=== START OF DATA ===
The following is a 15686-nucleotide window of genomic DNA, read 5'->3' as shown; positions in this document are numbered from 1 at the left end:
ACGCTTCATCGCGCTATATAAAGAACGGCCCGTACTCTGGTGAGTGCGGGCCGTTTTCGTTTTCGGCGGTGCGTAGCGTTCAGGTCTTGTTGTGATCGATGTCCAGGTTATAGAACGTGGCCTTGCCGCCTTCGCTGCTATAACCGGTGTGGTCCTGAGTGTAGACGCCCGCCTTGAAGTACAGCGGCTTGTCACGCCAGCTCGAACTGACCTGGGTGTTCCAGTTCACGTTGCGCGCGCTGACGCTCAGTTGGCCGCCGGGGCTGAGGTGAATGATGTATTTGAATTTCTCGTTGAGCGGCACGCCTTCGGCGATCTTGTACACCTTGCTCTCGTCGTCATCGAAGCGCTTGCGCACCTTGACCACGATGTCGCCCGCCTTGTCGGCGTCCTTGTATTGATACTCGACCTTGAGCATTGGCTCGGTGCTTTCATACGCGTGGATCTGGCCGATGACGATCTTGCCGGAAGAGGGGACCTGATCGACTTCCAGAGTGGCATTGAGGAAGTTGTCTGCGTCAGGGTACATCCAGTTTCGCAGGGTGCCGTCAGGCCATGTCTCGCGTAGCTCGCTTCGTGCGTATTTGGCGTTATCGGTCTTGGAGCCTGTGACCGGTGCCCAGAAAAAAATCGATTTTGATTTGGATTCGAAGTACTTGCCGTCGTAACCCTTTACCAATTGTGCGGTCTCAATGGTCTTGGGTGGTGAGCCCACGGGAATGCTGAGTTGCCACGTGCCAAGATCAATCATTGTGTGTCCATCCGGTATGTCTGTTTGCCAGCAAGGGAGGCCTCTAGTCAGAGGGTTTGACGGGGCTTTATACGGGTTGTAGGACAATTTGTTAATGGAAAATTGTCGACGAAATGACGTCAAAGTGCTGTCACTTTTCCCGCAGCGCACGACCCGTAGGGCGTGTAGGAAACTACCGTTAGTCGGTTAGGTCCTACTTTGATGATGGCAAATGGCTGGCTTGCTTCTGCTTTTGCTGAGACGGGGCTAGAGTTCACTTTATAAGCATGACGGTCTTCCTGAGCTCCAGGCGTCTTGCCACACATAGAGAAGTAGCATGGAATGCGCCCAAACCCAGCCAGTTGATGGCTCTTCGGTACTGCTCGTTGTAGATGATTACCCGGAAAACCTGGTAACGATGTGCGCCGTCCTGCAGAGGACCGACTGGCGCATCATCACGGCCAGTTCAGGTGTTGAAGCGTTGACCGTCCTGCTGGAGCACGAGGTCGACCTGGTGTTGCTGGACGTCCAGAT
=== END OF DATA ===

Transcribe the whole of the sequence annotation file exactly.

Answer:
The following is a 15686-nucleotide window of genomic DNA, read 5'->3' as shown; positions in this document are numbered from 1 at the left end:
ACGCTTCATCGCGCTATATAAAGAACGGCCCGTACTCTGGTGAGTGCGGGCCGTTTTCGTTTTCGGCGGTGCGTAGCGTTCAGGTCTTGTTGTGATCGATGTCCAGGTTATAGAACGTGGCCTTGCCGCCTTCGCTGCTATAACCGGTGTGGTCCTGAGTGTAGACGCCCGCCTTGAAGTACAGCGGCTTGTCACGCCAGCTCGAACTGACCTGGGTGTTCCAGTTCACGTTGCGCGCGCTGACGCTCAGTTGGCCGCCGGGGCTGAGGTGAATGATGTATTTGAATTTCTCGTTGAGCGGCACGCCTTCGGCGATCTTGTACACCTTGCTCTCGTCGTCATCGAAGCGCTTGCGCACCTTGACCACGATGTCGCCCGCCTTGTCGGCGTCCTTGTATTGATACTCGACCTTGAGCATTGGCTCGGTGCTTTCATACGCGTGGATCTGGCCGATGACGATCTTGCCGGAAGAGGGGACCTGATCGACTTCCAGAGTGGCATTGAGGAAGTTGTCTGCGTCAGGGTACATCCAGTTTCGCAGGGTGCCGTCAGGCCATGTCTCGCGTAGCTCGCTTCGTGCGTATTTGGCGTTATCGGTCTTGGAGCCTGTGACCGGTGCCCAGAAAAAAATCGATTTTGATTTGGATTCGAAGTACTTGCCGTCGTAACCCTTTACCAATTGTGCGGTCTCAATGGTCTTGGGTGGTGAGCCCACGGGAATGCTGAGTTGCCACGTGCCAAGATCAATCATTGTGTGTCCATCCGGTATGTCTGTTTGCCAGCAAGGGAGGCCTCTAGTCAGAGGGTTTGACGGGGCTTTATACGGGTTGTAGGACAATTTGTTAATGGAAAATTGTCGACGAAATGACGTCAAAGTGCTGTCACTTTTCCCGCAGCGCACGACCCGTAGGGCGTGTAGGAAACTACCGTTAGTCGGTTAGGTCCTACTTTGATGATGGCAAATGGCTGGCTTGCTTCTGCTTTTGCTGAGACGGGGCTAGAGTTCACTTTATAAGCATGACGGTCTTCCTGAGCTCCAGGCGTCTTGCCACACATAGAGAAGTAGCATGGAATGCGCCCAAACCCAGCCAGTTGATGGCTCTTCGGTACTGCTCGTTGTAGATGATTACCCGGAAAACCTGGTAACGATGTGCGCCGTCCTGCAGAGGACCGACTGGCGCATCATCACGGCCAGTTCAGGTGTTGAAGCGTTGACCGTCCTGCTGGAGCACGAGGTCGACCTGGTGTTGCTGGACGTCCAGAT